We’re not trying to rag on American healthcare here. America has some of the best doctors and hospitals going. But the idea that you’d choose money over health (or that you’d have to choose)? To non-Americans, that’s insane.

5. 7 States Have Custody Rights for Rapists

OK, let’s turn to some really, really dark stuff now. There exists a certain subsection of guys who like to rape women. Occasionally, this results in their victims getting pregnant. Depending on where they live and their religious convictions, the women may then decide to carry the baby to term. Now, here’s where it gets creepy. In around 7 states, it’s perfectly legal for the rapist-father to sue for custody of his newborn child.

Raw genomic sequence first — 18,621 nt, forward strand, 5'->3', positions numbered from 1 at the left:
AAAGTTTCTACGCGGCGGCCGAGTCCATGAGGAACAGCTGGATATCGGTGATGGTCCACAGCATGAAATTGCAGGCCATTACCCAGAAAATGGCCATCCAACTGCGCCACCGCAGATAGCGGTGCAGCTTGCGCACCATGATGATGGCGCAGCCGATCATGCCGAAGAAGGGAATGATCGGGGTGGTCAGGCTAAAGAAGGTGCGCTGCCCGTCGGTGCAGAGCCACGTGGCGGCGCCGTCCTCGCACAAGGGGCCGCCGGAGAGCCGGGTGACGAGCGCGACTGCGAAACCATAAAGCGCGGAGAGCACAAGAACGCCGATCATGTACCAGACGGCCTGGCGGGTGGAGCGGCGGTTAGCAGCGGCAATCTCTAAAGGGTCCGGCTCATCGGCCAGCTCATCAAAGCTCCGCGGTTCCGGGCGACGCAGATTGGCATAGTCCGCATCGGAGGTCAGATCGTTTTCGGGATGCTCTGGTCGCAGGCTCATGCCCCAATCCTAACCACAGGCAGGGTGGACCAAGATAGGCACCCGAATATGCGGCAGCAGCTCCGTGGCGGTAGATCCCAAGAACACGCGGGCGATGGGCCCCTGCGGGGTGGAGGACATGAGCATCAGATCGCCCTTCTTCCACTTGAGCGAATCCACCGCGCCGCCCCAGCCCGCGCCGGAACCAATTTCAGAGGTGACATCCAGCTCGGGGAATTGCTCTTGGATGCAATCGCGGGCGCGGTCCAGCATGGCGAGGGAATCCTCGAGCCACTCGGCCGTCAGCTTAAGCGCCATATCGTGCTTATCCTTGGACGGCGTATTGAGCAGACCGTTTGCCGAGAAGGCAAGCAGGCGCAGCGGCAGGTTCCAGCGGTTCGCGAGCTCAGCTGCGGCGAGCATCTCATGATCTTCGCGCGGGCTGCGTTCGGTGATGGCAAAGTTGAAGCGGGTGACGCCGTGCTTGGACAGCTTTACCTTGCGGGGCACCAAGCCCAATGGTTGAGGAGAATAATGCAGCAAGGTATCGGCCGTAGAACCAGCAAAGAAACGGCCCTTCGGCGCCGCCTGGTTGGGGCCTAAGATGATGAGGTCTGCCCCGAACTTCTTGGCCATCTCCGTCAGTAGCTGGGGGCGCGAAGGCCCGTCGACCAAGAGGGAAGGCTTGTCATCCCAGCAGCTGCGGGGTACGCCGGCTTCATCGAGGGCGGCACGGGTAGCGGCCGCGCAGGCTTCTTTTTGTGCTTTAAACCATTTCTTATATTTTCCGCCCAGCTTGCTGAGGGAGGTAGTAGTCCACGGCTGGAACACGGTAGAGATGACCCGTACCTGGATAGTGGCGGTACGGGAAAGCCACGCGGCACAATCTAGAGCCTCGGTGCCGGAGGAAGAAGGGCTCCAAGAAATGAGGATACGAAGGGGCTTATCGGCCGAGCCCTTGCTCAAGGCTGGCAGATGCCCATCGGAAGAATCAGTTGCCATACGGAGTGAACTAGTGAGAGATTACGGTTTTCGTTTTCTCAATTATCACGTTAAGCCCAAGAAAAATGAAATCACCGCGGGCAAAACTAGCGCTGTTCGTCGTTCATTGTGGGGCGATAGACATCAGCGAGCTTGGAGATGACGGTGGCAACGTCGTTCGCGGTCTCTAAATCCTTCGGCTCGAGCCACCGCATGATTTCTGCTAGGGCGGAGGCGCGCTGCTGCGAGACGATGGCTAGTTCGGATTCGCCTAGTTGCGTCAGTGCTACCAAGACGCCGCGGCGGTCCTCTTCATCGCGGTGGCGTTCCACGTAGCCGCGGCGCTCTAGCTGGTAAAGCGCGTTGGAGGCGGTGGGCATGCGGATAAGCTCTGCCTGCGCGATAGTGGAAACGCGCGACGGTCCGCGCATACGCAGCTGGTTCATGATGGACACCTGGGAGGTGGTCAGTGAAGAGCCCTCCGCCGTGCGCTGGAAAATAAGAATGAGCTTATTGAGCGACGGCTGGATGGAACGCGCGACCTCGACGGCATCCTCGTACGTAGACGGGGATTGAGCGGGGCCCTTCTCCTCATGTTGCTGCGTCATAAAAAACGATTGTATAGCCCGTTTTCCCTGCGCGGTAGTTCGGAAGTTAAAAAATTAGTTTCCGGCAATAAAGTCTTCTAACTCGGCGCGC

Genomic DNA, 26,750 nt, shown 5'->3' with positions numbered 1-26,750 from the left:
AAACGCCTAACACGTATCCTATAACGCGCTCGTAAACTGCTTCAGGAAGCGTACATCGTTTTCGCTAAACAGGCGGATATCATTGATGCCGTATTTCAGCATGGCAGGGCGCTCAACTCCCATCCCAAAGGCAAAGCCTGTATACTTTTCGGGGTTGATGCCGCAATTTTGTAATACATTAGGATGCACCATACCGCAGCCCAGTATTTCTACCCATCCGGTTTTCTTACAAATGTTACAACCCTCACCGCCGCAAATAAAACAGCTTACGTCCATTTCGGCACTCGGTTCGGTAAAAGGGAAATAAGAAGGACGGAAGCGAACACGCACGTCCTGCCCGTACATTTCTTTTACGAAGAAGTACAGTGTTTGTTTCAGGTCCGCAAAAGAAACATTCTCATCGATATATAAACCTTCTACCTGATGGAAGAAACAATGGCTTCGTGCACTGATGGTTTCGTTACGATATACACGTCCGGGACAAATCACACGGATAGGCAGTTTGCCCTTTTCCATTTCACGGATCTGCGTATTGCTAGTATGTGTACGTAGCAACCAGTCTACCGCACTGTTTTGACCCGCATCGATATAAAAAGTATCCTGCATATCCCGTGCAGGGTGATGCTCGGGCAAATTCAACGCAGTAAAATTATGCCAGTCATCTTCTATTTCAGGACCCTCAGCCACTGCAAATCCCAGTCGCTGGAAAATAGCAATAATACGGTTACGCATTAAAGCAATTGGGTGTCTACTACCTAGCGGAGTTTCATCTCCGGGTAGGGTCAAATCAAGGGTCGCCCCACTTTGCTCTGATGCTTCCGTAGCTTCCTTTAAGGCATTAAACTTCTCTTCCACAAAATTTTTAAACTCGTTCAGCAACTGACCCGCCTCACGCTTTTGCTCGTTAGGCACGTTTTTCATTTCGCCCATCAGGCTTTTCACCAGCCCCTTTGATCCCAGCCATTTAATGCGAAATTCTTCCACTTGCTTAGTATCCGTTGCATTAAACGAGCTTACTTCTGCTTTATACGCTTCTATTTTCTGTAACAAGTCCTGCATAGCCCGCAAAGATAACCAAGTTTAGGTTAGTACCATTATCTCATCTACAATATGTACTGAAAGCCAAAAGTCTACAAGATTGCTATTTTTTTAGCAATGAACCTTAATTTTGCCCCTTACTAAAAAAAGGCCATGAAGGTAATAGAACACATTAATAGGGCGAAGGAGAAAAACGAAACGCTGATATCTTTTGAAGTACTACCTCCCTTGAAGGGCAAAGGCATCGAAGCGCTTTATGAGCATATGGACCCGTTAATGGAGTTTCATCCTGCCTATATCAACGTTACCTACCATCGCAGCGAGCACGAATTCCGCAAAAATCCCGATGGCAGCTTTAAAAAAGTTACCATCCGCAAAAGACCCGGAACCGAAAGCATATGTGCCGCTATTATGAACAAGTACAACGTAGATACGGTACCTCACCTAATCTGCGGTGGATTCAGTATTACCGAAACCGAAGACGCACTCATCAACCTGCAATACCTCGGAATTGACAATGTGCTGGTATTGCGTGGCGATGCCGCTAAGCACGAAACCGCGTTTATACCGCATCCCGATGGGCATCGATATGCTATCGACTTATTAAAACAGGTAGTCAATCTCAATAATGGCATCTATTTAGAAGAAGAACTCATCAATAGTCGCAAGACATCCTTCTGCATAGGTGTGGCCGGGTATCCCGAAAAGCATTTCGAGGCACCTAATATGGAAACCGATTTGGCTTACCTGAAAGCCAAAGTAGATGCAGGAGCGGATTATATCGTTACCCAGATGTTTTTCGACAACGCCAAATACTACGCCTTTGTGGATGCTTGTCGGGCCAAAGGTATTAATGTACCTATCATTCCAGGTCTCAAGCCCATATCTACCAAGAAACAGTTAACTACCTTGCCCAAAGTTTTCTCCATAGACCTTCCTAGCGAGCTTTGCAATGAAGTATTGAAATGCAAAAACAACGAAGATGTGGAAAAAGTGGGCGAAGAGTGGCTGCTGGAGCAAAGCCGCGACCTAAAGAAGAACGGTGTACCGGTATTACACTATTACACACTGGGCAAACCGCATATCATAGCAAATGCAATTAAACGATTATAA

Imagine that for a second. You’ve been violently assaulted, gone through the hell of guilt and self-recrimination, been courageous enough to bring the resulting baby into the world… and now you’re forced to watch as the D-bag who hurt you decides he wants to be a father to your son/daughter. Well, if you live in Alabama, Mississippi, Maryland, New Mexico, North Dakota, Wyoming or Minnesota, that can totally happen.

In addition, there are 20 more states where it might be legal. In Indiana, for example, you can only block the rapist from seeking custody if you remember to do so within 3 months of your baby being born. This is some seriously dark stuff, and we guarantee that if you mention it to anyone from elsewhere in the developed world, their jaws will drop so low they hit the ground. Sure, some Middle East states may have even-worse laws, but that’s not really a benchmark to aspire to.